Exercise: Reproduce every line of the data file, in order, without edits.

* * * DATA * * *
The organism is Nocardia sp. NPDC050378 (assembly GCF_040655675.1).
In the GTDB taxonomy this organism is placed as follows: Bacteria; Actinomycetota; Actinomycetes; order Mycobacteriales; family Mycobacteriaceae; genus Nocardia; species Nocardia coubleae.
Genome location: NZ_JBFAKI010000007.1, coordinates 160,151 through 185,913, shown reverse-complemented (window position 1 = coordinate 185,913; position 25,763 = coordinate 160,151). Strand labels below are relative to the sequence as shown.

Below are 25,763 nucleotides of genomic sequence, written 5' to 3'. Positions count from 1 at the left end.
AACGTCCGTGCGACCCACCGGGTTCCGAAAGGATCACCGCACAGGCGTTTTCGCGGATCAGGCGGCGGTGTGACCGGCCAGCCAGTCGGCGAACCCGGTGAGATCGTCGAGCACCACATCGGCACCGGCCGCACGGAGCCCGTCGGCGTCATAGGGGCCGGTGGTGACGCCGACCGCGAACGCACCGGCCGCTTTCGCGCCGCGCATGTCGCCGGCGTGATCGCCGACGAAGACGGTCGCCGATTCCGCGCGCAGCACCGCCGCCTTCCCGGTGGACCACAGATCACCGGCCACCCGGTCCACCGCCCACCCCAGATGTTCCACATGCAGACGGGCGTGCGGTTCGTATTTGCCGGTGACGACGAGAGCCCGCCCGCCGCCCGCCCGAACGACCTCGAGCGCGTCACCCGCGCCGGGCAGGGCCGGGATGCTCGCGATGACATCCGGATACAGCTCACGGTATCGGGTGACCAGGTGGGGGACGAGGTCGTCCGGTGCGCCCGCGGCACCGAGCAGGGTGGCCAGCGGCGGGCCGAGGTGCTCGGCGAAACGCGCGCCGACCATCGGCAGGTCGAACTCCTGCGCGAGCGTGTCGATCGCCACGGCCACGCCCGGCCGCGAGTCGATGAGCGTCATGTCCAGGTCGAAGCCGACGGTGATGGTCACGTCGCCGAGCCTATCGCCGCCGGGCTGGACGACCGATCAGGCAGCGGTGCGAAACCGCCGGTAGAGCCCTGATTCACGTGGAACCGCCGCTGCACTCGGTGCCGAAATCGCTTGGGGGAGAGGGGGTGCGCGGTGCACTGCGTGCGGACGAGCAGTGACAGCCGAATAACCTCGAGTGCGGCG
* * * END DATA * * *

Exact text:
The organism is Nocardia sp. NPDC050378 (assembly GCF_040655675.1).
In the GTDB taxonomy this organism is placed as follows: Bacteria; Actinomycetota; Actinomycetes; order Mycobacteriales; family Mycobacteriaceae; genus Nocardia; species Nocardia coubleae.
Genome location: NZ_JBFAKI010000007.1, coordinates 160,151 through 185,913, shown reverse-complemented (window position 1 = coordinate 185,913; position 25,763 = coordinate 160,151). Strand labels below are relative to the sequence as shown.

Below are 25,763 nucleotides of genomic sequence, written 5' to 3'. Positions count from 1 at the left end.
AACGTCCGTGCGACCCACCGGGTTCCGAAAGGATCACCGCACAGGCGTTTTCGCGGATCAGGCGGCGGTGTGACCGGCCAGCCAGTCGGCGAACCCGGTGAGATCGTCGAGCACCACATCGGCACCGGCCGCACGGAGCCCGTCGGCGTCATAGGGGCCGGTGGTGACGCCGACCGCGAACGCACCGGCCGCTTTCGCGCCGCGCATGTCGCCGGCGTGATCGCCGACGAAGACGGTCGCCGATTCCGCGCGCAGCACCGCCGCCTTCCCGGTGGACCACAGATCACCGGCCACCCGGTCCACCGCCCACCCCAGATGTTCCACATGCAGACGGGCGTGCGGTTCGTATTTGCCGGTGACGACGAGAGCCCGCCCGCCGCCCGCCCGAACGACCTCGAGCGCGTCACCCGCGCCGGGCAGGGCCGGGATGCTCGCGATGACATCCGGATACAGCTCACGGTATCGGGTGACCAGGTGGGGGACGAGGTCGTCCGGTGCGCCCGCGGCACCGAGCAGGGTGGCCAGCGGCGGGCCGAGGTGCTCGGCGAAACGCGCGCCGACCATCGGCAGGTCGAACTCCTGCGCGAGCGTGTCGATCGCCACGGCCACGCCCGGCCGCGAGTCGATGAGCGTCATGTCCAGGTCGAAGCCGACGGTGATGGTCACGTCGCCGAGCCTATCGCCGCCGGGCTGGACGACCGATCAGGCAGCGGTGCGAAACCGCCGGTAGAGCCCTGATTCACGTGGAACCGCCGCTGCACTCGGTGCCGAAATCGCTTGGGGGAGAGGGGGTGCGCGGTGCACTGCGTGCGGACGAGCAGTGACAGCCGAATAACCTCGAGTGCGGCG